Data from the first comprehensive air quality measurement program in coal seam gas (CSG) operational areas of the Surat Basin in Queensland is now available for live-streaming online.
The CSIRO is leading a study through the Gas Industry Social and Environmental Research Alliance (GISERA), which collects air quality measurements through a network of five ambient air quality stations.
The data is now being streamed live to the Queensland Department of Environment and Heritage Protection website, and will be managed by the Air Quality Monitoring team within the Department of Science, Information Technology and Innovation.
Transparency of the data collection process was a key goal of the project, according to CSIRO atmospheric researcher, Sarah Lawson.
“The data is accessible to everyone, which means local communities and the general public can stay informed about the air quality in the Western Downs region, how it compares to other parts of Queensland and how levels compare to the government’s air quality standards,” Lawson said in a statement.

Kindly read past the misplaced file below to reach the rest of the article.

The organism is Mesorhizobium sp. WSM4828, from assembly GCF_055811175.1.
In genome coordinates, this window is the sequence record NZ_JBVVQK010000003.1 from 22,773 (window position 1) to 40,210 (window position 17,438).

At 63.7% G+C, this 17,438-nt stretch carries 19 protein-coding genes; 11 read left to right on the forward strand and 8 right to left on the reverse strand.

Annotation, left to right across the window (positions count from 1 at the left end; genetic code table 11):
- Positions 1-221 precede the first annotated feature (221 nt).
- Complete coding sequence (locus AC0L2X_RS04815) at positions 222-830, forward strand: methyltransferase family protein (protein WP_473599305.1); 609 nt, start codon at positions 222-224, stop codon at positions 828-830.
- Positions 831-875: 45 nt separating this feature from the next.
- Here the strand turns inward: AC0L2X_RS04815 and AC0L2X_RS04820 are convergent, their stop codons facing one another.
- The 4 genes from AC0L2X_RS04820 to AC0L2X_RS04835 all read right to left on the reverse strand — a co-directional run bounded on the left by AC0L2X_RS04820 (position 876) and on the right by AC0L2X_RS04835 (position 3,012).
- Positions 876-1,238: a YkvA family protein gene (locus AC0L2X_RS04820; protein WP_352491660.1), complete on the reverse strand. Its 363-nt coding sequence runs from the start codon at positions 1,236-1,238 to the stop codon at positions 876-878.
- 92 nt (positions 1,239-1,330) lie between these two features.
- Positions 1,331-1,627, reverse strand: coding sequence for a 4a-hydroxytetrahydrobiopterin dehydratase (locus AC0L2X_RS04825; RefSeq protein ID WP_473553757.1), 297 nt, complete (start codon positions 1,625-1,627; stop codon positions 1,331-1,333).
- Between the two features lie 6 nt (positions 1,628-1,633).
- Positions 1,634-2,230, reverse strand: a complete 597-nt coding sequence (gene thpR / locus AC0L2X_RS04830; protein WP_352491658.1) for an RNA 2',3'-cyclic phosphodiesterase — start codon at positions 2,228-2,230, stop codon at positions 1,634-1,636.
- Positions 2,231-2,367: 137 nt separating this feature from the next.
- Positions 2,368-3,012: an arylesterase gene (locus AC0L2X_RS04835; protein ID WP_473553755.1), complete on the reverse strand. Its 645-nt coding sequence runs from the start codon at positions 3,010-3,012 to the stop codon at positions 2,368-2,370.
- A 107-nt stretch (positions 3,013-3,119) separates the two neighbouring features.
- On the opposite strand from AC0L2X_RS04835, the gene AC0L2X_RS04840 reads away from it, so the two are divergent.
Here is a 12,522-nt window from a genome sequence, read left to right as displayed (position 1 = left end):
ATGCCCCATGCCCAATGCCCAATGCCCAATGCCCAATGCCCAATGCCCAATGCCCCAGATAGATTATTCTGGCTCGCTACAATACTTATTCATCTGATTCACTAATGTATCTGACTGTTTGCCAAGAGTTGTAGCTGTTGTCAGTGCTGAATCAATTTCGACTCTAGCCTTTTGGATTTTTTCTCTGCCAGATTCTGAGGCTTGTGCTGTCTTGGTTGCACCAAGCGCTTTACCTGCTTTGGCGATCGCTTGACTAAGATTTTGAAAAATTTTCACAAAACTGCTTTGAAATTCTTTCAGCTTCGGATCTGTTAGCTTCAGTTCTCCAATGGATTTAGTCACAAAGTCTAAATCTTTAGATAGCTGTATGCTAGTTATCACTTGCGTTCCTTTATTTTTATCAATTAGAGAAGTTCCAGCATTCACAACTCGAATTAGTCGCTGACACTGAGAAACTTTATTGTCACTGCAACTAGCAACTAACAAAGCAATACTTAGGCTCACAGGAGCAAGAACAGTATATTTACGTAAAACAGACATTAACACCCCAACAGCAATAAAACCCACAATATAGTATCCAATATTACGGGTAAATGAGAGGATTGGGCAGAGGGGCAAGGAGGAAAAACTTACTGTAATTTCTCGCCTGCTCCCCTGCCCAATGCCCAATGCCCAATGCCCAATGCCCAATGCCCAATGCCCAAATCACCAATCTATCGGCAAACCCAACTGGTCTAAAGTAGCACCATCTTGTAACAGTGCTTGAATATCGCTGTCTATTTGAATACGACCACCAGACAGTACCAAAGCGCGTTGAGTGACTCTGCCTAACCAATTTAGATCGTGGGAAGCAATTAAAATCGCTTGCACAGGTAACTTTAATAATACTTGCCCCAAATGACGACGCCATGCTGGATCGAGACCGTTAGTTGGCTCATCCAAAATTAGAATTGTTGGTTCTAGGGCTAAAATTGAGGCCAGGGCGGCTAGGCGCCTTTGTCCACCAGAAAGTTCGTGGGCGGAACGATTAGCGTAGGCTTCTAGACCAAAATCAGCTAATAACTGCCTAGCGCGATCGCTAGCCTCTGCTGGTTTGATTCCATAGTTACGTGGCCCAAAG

“Both the air quality data and modelling results can be used by government to inform policy and regulations around CSG development and by industry to focus on improving practices that reduce emissions of pollutants.”
The data collection stations are located in the Chinchilla, Miles and Condamine regions of Queensland. They measure a wide range of pollutants such as carbon monoxide, nitrogen dioxide, ozone and atmospheric particles.
The study will use air quality modelling to explore the degree to which different emission sources in the Surat Basin contribute to the levels of air pollution.
Emission sources consist of a variety of natural and man-made emission sources, including the CSG industry, power stations, mines, livestock production, motor vehicles, bushfires and vegetation. With the ability to include or exclude data from different sources independently, the CSIRO hopes that the degree to which particular sources contribute to pollution can be identified.
Queensland minister for innovation, science and the digital economy Leeanne Enoch added: “Hosting the live air quality data from coal seam gas regions to local community and people of Queensland is a great way to show transparency and build confidence in the research that is taking place.”